10. Please suport my project on Lego Ideas. https://ideas.lego.com/projects/bc17ae38-b3e7-4cb2-b804-401e0bcc7aef Power functions: 3x L-motor 1x IR Receiver 1x IR Remote Control 1x AAA Battery Box 1x Control Switch 1x Extension Wire Description All openable doors. Model have fake motor V6. Color: Black and Yellow Number of Pieces: 800-100 Thank you very much for your support! Military version: Hägglunds BV 206s
  11. Hi, I'm getting the parts together for the Avtoros Shaman 8x8 MOC https://rebrickable.com/mocs/MOC-5360/Madoca1977/avtoros-shaman-8x8/#info It requires 8 of the 11949 Technic, Steering Wheel Hub Holder with 2 Pin Holes and 2 Ball Joint Arms. https://www.bricklink.com/v2/catalog/catalogitem.page?P=11949#T=P&C=86 The current price of these on BrickLink is around €12 each, and has risen sharply in the past few months. I was wondering if it would be possible to use the 23801 Technic, Steering Wheel Hub Holder with 2 Pin Holes and 2 Axle Holes and two Axle Towballs. It looks like it would work based on the models in LDD. Has anyone tried this on a model? Here is an example of how they are used in the Shaman build:
  12. This is ASSAULT3R, a Lego Mindstorms EV3 Assault Vehicle. After getting a second Lego EV3 set, I knew that I had to build something awesome. Features RWD and Steering Ultrasonic Sensor Infrared Sensor Two Color Sensors Dual Ball Shooters Gullwing Doors Detailed Interior and Exterior The ASSAULT3R's front sports red lights that will strike fear in enemies and their machines. Its dual ball shooters will shoot a total of six Lego balls, three for each side, high or low. That's twice the weaponry used by EV3RSTORM. The gullwing doors allow easy access for operators and it makes the ASSAULT3R look futuristic yet sinister. I had a lot of fun building this, and I'm very happy with the result. And of course, here are some photos as always.
  13. Hi folks, This is not for purists. Contains modified and non-LEGO parts. My urge to build a super fast LEGO RC Car often stopped at the stage where the body needed to be build. Seeing all the great designs on forums like this, it somewhat discouraged me building my own. Besides the fact that these bodies come with some weight and will not hold a crash a higher speeds, I had to come up with something else. As a result of an earlier project (building a fast LEGO boat) a had some damaged LEGO Hulls (54779). Since a car body works basically the same as boat hull (but 180 degrees rotated), I thought I'd give it a try. Have a look at the result in the YT video. It works fine. Gives strength to the car, the aerodynamics work well for good driving stability and it is not that ugly :) Called it The LBOW (Lego Boat On Wheels). Included standard RC components: ESC, brushless motor, 3s Lipo battery, digital steering servo and .... a Gyro. Resulted in a very fast RC Car. Theoretically this should be able to reach 100 km/h. Speed test will follow (need to find a good track first). For those trying to do similar things, I'd strongly recommend to add the Gyroscope to your car. It prevents the car from breaking out at higher speeds. Very useful.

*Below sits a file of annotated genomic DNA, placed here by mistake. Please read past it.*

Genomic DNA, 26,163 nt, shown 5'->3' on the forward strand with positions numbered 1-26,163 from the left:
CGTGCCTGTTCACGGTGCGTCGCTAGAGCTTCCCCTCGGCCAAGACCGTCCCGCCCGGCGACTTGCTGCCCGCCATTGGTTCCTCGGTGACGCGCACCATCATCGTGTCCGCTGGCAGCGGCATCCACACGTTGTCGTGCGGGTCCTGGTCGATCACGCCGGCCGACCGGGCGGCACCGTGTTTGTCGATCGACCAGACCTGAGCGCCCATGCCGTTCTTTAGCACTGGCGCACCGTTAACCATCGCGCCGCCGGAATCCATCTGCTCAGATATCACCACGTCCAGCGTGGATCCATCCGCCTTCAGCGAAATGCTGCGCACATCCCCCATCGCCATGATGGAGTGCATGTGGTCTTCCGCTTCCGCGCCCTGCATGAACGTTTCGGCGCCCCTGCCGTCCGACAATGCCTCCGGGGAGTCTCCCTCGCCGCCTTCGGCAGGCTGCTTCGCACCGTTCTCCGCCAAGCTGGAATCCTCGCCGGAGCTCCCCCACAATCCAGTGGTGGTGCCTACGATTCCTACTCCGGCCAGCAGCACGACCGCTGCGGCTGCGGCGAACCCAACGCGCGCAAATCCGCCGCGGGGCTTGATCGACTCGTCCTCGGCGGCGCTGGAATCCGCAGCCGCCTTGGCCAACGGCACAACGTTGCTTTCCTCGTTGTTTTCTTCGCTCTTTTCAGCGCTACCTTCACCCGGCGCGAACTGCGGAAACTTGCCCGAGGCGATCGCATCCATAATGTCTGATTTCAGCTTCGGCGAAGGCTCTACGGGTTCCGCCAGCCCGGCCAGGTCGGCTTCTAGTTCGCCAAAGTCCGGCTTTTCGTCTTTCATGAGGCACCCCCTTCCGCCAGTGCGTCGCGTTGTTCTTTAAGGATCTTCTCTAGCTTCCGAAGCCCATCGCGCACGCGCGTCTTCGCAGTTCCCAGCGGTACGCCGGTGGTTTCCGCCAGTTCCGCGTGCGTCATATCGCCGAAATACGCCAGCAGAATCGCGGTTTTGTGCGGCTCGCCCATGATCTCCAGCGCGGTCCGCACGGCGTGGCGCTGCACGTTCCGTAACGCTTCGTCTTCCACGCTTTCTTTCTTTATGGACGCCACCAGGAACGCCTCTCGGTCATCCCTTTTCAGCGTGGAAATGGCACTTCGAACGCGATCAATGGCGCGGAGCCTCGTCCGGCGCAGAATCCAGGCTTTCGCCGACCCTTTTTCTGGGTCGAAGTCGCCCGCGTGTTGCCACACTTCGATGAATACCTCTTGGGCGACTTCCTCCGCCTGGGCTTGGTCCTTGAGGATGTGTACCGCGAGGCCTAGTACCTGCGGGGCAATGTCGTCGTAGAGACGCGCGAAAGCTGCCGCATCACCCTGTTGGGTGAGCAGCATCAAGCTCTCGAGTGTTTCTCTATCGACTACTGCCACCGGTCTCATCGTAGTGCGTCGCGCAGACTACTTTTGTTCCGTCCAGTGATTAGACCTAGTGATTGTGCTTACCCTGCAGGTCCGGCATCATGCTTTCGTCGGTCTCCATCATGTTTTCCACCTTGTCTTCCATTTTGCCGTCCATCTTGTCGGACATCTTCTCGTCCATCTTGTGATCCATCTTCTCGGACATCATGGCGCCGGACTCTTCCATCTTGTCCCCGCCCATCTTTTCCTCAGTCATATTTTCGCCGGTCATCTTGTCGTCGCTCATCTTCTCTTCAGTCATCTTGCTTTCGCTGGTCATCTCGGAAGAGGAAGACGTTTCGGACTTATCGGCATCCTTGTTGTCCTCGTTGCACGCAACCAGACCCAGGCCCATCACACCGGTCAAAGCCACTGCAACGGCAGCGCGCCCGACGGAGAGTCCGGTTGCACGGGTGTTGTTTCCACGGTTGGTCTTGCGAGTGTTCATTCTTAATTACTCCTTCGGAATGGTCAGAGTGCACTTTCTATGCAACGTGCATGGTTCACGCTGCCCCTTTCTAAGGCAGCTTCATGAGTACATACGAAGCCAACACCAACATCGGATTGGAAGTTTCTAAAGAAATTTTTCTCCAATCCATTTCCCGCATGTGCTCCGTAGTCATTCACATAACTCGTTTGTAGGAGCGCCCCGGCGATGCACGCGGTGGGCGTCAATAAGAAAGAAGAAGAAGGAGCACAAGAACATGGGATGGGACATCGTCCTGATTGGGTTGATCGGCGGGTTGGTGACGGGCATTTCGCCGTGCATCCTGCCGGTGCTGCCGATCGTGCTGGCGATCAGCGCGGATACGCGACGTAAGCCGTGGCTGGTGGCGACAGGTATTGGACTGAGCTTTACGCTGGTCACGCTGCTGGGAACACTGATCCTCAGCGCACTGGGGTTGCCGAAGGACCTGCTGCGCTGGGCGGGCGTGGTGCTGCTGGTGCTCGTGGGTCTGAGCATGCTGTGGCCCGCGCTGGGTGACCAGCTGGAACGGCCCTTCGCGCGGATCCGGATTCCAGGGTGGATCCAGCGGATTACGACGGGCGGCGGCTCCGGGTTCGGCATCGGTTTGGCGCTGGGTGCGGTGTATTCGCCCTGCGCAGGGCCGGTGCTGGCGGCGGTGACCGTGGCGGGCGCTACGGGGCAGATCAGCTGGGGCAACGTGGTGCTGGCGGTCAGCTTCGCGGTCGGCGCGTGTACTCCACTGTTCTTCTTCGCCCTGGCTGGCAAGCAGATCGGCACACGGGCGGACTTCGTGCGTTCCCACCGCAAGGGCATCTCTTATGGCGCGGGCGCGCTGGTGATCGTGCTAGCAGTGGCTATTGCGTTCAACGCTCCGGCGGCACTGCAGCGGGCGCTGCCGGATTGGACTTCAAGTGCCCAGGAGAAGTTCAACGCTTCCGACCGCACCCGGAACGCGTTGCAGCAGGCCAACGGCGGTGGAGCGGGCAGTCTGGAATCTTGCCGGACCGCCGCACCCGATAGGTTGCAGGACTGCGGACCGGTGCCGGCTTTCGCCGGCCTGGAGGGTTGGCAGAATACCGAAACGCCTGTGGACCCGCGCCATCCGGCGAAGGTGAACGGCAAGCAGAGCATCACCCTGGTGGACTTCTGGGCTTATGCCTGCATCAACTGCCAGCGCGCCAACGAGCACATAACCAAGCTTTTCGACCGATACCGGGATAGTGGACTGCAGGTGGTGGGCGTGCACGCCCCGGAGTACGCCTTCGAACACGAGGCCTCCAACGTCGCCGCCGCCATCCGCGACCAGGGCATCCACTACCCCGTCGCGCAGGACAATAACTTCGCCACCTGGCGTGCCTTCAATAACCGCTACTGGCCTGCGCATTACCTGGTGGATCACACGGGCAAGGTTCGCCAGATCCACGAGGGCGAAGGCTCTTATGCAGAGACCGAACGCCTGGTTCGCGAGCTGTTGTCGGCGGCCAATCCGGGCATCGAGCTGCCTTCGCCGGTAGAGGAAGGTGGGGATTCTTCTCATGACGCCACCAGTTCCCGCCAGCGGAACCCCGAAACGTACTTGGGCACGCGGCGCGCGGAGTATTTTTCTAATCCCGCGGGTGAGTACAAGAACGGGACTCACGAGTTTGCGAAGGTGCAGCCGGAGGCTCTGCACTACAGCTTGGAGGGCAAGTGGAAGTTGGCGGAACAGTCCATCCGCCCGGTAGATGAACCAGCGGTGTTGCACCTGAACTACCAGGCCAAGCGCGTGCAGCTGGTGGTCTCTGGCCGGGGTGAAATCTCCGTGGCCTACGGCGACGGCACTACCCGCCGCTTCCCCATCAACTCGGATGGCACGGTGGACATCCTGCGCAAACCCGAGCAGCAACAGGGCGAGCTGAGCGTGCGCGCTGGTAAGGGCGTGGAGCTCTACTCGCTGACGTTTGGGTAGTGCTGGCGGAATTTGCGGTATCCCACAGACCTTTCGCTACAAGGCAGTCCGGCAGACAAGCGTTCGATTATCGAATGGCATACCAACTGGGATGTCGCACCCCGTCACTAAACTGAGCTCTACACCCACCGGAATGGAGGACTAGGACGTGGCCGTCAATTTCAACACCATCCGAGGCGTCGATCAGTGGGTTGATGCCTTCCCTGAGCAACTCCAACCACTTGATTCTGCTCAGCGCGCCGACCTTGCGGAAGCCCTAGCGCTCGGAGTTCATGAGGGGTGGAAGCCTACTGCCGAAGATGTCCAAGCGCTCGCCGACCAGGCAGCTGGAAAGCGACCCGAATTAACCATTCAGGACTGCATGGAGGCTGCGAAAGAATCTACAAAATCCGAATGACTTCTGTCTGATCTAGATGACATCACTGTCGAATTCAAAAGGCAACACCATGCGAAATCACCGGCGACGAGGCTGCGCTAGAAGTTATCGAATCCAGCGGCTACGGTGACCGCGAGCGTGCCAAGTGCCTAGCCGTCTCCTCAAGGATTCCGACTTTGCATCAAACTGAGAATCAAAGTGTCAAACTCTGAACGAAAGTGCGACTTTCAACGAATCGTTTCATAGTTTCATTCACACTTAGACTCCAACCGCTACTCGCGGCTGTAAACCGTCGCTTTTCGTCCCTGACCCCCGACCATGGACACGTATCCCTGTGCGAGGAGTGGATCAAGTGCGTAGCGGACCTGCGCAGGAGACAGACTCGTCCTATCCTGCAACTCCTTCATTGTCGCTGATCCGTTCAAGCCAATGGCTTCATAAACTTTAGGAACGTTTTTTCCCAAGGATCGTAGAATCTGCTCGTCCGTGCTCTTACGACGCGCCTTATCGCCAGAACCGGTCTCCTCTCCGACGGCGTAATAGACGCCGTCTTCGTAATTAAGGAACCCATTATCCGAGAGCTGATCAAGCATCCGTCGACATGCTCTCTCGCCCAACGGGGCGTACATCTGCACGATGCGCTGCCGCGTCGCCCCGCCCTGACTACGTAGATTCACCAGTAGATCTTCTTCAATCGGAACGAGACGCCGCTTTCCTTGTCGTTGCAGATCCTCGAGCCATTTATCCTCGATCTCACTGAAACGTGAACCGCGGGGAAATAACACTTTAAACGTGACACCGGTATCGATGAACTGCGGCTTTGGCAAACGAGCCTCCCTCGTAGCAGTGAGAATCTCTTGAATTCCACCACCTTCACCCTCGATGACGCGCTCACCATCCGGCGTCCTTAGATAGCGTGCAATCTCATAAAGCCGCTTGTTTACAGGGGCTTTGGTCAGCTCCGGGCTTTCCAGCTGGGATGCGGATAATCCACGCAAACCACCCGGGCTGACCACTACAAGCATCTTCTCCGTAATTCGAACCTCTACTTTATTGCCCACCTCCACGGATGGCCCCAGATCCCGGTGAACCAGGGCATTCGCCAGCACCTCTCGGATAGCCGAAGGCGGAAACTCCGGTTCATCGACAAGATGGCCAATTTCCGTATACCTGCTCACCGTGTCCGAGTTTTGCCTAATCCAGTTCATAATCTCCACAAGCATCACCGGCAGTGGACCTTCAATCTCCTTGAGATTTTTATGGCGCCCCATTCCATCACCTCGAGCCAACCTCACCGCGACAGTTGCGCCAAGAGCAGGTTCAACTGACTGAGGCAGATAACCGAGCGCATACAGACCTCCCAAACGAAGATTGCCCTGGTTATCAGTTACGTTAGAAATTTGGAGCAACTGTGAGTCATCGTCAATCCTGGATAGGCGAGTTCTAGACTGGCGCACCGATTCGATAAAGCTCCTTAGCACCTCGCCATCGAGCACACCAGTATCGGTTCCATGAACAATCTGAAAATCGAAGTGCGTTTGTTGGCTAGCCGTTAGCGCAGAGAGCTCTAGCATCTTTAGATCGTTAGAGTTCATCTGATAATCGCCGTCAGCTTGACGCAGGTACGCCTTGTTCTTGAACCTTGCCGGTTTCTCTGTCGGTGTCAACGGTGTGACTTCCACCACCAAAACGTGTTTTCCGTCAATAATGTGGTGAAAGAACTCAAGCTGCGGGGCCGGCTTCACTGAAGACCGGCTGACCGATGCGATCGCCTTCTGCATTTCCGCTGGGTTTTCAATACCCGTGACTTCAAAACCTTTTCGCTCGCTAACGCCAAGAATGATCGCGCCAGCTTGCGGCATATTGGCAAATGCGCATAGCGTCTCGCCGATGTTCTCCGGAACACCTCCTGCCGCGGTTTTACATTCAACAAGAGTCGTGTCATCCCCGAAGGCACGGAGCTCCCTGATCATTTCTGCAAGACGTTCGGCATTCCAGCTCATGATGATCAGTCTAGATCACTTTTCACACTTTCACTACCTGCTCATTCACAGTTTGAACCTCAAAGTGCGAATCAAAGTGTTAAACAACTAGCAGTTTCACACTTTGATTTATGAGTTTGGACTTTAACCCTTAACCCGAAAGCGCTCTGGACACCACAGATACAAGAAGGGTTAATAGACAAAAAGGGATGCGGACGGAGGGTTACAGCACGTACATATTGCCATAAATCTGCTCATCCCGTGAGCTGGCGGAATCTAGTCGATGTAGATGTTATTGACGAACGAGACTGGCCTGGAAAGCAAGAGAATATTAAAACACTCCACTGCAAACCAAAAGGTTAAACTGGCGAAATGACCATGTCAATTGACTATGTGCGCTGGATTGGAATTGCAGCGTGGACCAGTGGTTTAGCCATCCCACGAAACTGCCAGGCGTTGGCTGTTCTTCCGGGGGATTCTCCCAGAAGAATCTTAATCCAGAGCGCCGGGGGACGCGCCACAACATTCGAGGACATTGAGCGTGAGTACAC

14. 17Liftarm

    Dead Font Axle

    So most everyone i've seen likes to add drive to their front axles. I'm having trouble building a dead front axle for my truck. I'm no good at steering geometry either. Here's what i've come up with so far. Right now it works for what it is, but could use improvement. If anyone has any ideas or links, please share. I'll try to add some pics.
  15. Camellia Café presents a special designed SERVO JEEP model being controlled by Camellia Café Servo motor controller with ARM technology. ' This JEEP is a Full time or Part time four wheel drive car with shrink function and Servo running model. Front wheels and rear wheels are driven by two individual LEGO motors. When both motors are active, it is a full time four wheel drive car. When either is active, it is a part time four wheel drive car. The speed can be adjusted in a large range and with good accuracy via our motor controller. With an addition motor, the car body is able to shrink for easy parking, and extend to get spacious inner space. When using a mobile phone and Camellia JEEP APP, your children could control SERVO JEEP remotely. No matter turning, running back or running uphill, SERVO JEEP is mobile and powerful. In the SERVO mode, SERVO JEEP can run in a precise distance at a preset value. This plays a key role in autopilot and auto parking. The steering motor can be controlled with 5 degrees at minimum. Front differential and rear differential are used. Front wheels driven motor and rear wheels driven motor. Front wheels use double wishbone suspension. Steering system With an addition motor, the car body is able to shrink for easy parking, and extend to get spacious inner space. 40th LEGO Technic nameplate. Without car cover cloth. The car body cover. Open the front cover to see the front engine. Front engine - 6 cylinders V type. Rear engine - 2 cylinders V type. Rear of JEEP. Car lights: Daytime running light, Foglight, High beam and Red lights for break. Please enjoy Camellia Café servo motor controller and drive SERVO JEEP model. And make you own car at home. http://www.camellia.xin/models/servojeep.html